James Saper R.TCM.P.
Weight Loss and Traditional Chinese MedicineCounting calories and trying to shed pounds is practically a national pastime. Concern about our weight is about more than simple vanity. Higher body fat levels is associated with higher risks of cardiovascular diseases, many cancers and diabetes. Fad diets don't work and can actually inadvertently result in weight gain. Fortunately Traditional Chinese Medicine's principles of health can help you control your weight in a sensible and healthy manner.
Digestion According to Chinese MedicineIn Traditional Chinese Medicine (TCM for short), the digestive system is described as a soup pot sitting on a fire. The soup pot cooks the food you eat into a nourishing broth from which your body extracts Qi and Blood.
If the wrong ingredients are put in the pot (for example, cold, sticky or greasy foods) the soup can become a gooey mess. This gooey mess is less nourishing and gets tranformed into those extra unwanted pounds. You can also end up with a gooey mess if the cook making the soup is out of shape due to a lack a exercise. A lack of physical activity, according to TCM will result in a digestive system thats out of shape. Another way the soup making process can be ruined is by stress. In TCM, stress is like having too many cooks in the kitchen interfering with each other's work.
Controlling Weight with Chinese Medicine PrinciplesWhen your digestive system is in need of a tune up, TCM can help bring everything back into order. For example, a study involving 342 clinically obese people found that one month of acupuncture treatments resulted in weight loss of between one and a half to two and three quarter pounds per week.1
Laboratory research suggests that acupuncture can regulate the activity of the hypothalamus the area of the brain that controls hunger and can increase excitability of the brain's satiety centre, making you feel full earlier.2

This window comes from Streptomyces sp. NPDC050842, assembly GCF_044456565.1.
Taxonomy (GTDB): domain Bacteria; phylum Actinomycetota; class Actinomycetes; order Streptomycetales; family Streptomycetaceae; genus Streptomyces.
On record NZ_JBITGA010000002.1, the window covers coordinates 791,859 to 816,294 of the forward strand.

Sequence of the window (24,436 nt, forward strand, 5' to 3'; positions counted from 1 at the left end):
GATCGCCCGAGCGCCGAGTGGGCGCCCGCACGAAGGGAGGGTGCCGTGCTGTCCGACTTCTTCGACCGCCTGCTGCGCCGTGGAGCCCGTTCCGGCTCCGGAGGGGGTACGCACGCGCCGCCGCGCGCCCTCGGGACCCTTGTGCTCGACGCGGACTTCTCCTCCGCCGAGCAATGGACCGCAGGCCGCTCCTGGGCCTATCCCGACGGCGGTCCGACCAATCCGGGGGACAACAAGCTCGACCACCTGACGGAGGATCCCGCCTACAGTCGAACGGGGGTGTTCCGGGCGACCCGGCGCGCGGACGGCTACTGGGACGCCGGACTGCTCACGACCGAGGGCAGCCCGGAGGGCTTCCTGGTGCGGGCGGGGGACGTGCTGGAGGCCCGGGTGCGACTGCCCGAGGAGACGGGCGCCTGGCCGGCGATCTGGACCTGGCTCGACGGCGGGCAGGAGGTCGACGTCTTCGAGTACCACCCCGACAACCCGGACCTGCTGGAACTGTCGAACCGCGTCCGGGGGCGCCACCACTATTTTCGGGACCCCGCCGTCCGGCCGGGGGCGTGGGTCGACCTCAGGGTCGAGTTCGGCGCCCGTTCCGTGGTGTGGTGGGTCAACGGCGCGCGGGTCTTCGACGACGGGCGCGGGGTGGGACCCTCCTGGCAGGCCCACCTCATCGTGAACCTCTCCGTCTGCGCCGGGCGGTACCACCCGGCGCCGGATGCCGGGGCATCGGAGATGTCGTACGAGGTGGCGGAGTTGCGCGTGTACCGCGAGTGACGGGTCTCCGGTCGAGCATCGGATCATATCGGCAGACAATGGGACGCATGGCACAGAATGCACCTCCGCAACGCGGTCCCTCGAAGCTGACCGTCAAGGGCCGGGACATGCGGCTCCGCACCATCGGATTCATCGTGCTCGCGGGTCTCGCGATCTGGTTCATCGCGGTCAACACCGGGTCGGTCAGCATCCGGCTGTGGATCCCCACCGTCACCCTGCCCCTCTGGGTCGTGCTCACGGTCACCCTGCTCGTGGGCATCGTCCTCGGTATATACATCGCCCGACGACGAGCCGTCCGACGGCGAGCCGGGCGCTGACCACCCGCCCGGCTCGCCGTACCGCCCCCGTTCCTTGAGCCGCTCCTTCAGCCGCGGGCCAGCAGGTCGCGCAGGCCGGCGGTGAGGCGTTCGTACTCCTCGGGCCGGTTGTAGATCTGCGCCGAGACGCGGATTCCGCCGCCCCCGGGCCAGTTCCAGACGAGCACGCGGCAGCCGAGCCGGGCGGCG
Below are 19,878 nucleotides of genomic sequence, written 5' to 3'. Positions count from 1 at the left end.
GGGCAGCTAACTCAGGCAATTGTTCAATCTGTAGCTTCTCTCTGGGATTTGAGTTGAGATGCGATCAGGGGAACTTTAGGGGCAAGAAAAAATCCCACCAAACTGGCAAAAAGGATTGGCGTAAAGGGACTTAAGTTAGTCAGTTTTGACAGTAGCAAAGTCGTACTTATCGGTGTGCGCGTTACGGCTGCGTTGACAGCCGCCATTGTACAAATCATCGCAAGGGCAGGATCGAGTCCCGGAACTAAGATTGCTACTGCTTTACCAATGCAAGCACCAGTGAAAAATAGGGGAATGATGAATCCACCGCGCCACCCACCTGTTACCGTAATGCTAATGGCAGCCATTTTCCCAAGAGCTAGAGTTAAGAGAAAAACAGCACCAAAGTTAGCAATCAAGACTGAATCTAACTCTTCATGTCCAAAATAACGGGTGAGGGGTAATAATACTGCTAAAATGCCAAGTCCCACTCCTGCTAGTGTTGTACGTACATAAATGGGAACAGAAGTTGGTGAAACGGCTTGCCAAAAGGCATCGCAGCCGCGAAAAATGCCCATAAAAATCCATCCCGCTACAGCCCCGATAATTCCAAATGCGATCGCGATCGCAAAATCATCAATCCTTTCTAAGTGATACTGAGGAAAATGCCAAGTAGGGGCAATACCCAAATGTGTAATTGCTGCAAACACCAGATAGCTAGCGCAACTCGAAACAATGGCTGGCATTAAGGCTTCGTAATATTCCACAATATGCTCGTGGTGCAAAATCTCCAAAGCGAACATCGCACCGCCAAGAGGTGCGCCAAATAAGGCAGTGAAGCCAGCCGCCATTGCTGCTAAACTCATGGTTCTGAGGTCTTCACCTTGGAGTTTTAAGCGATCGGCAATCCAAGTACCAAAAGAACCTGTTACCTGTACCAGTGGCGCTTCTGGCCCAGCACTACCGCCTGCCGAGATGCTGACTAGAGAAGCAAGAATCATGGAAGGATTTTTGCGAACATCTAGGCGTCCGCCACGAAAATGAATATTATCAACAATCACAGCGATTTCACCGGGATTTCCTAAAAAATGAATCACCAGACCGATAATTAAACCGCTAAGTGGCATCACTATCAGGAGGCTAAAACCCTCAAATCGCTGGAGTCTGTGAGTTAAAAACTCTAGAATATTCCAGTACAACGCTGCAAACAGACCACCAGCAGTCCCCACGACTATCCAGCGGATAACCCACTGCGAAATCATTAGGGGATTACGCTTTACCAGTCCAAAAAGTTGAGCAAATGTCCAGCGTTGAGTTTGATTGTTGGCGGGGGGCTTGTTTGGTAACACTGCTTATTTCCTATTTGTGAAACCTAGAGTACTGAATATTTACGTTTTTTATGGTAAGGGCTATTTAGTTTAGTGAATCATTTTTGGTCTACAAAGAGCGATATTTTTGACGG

One of the world's largest studies on nutrition and health found that obesity in rural China was far less prevalent than in the United States despite rural Chinese eating about 30% more calories.3 Higher activity levels as well as a much different diet made this surprising fact possible.
Further studies over an eight year period found that as income, activity levels and diet changed to become closer to the North American average, the prevalence of overweight men in China tripled.4 This finding illustrates just how diet and exercise, more than genetics, influences a person's weight.
Practical TipsProper diet and exercise are key to losing weight and keeping it off. In TCM, the emphasis is on a diet rich in whole grains and lightly cooked vegetables. Minimal amounts of saturated fats (for example beef and pork) and a higher use of complex carbohydrates (grains and vegetables) as well as plant source proteins, like soy, other beans, and nuts are the basics for this type of diet. Followed conscientiously, this kind of diet provides your body with a good source of fiber, vitamins, minerals, antioxidants, flavonoids, and unsaturated fats.
The metaphor of the soup pot illustrates that too many raw or cold foods will hamper your digestion by cooling the soup. Also the image of too many cooks reminds us to slow down and minimize stress. Avoiding eating when upset and taking the time to enjoy your meals are beneficial for your digestion.
Regular moderate exercise is also essential to controlling weight. For weight loss to occur, our bodies need to burn more calories than we take in. Excercise will build muscle and boost metabolism rates, allowing our bodies to burn off those extra pounds. Also movement keeps the digestive tract stimulated and operating smoothly. Walking, swimming, yoga and taiji are all excellent exercise options to explore. Weight loss is really about finding ways to optimize your lifestyle. As you make changes to your activity levels and diet, your overall state of health will improve and any excess weight will gradually disappear.
References1. Hu Limei, et al. "Clinical observation of 342 cases of obesity treated with acupuncture". Jiangshu J TCM 1991. (1):18.
2. Liu Zhicheng, et al. "Action of acupuncture on Ventromedial Neucleus of Hypothalamus in the rat model of obesity". J TCM. 2000. 41(1):25.
3. Campbell TC, et al. China-Cornell-Oxford Study on Nutrition, Health and the Environment: online summary. www.nutrition.cornell.edu/ChinaProject.
4. Popkin, Barry. "The nutrition transition and obesity in the developing world. J Nutr. 2001. 131:871S-873S.
I am indebted to my instructor, Kai Chen M.M., Ph.D. (Beijing) for summarizing the Chinese research used in this factsheet.
DisclaimerThis factsheet is not intended to treat, diagnose or prescribe. The information provided is not to be considered a substitute for consultation with a qualified health care practitioner.
© James Saper, 2005